CORRESP 1 filename1.htm Letter to SEC


                            December 21, 2006


Mr. Jim B. Rosenberg
Senior Assistant Chief Accountant
United States Securities and Exchange Commission
450 Fifth Street, N.W.
Washington, D.C. 20549

Re:    AXA Form 20-F for the Fiscal Year Ended December 31, 2005
filed on June 29, 2006 (File No. 001-14410) (the “2005 Form 20-F”)

Dear Mr. Rosenberg,

Please find attached AXA’s response to the Staff’s comment letter dated November 21, 2006 on AXA’s 2005 Form 20-F that was addressed to Henri de Castries.

If you have any further questions or would like any further information, please do not hesitate to contact George Stansfield, AXA’s Group General Counsel
(+331 4075 7275), Béatrice Derouvroy, AXA’s Chief Accounting Officer (+331 4075 9686), or me (+331 4075 5796).

                                                                                                    Very truly yours

                                                                                                    /s/ Denis Duverne

                                                                                                    Denis Duverne
                                                                                                    Chief Financial Officer and
                                                                                                    Member of the Management Board

B. Derouvroy
G. Stansfield
Ibolya Ignat (SEC Staff Accountant, Division of Corporation Finance)

Comment #1

Item 4: Information on the Company
Loss Reserve Development: Property and Casualty and International Insurance (excluding AXA Re), page 55 and Loss Reserve Development: AXA Re, page 57

Refer to your response to comment two. We continue to believe that the reserves for structured settlements and the construction reserves should be included in the table notwithstanding the fact that they are established based on different methodologies from other P&C. If the different bases used to compute these reserves distort the data in the table, please provide an explanation in a note to the table and disclose the effects on the amounts in the table.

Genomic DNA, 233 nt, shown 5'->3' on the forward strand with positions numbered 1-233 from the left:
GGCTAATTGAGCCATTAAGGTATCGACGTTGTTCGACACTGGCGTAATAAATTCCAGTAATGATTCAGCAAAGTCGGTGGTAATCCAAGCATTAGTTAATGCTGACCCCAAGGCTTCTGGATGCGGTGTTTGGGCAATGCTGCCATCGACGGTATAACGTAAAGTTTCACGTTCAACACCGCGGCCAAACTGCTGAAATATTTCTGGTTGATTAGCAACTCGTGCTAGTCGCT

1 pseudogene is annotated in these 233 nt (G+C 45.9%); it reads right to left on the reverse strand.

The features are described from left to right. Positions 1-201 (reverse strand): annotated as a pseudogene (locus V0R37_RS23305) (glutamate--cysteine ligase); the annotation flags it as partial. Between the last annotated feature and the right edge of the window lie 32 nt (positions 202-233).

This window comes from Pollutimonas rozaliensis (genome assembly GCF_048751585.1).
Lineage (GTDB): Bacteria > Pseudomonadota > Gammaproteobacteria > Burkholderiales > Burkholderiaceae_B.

Following the Staff’s request, the Company will implement the necessary processes to ensure that the requested structured settlement and construction reserves are prospectively included in the loss reserve development table beginning with the stock of the reserves as of December 31, 2006.

As previously communicated to the Staff, the Company is unable to provide the information on these two reserves for columns prior to 2006 in the loss reserve development table, because the relevant historical activity was not tracked in a manner to facilitate such an analysis.

Consequently, in future filings, the Company will present these two types of reserves in the table, starting with the reserve amounts to be developed on December 31, 2006.

Comment #2

Item 4: Information on the Company
Loss Reserve Development: Property and Casualty and International Insurance (excluding AXA Re), page 55 and Loss Reserve Development: AXA Re, page 57

Refer to comment three. AXA’s acquisitions since 1995 should be included in the year development table. Your presentation, however, is different than other property and casualty insurance companies’ presentation of acquisitions or dispositions in the ten year development table. Please provide us a revised table that reflects any acquisition or disposition in the year it occurred and show the redundancy or deficiency in the period of acquisition or disposition and any subsequent periods, that is do not retroactively adjust the table for changes in reserves prior to the year of acquisition or disposition.



The Company continues to believe that the current presentation of the acquisitions and dispositions in the ten year development table is the most meaningful analysis of its reserve development because of the significant business integrations the Company experienced over the relevant period. Accordingly, the Company believes it is appropriate to continue with its existing approach.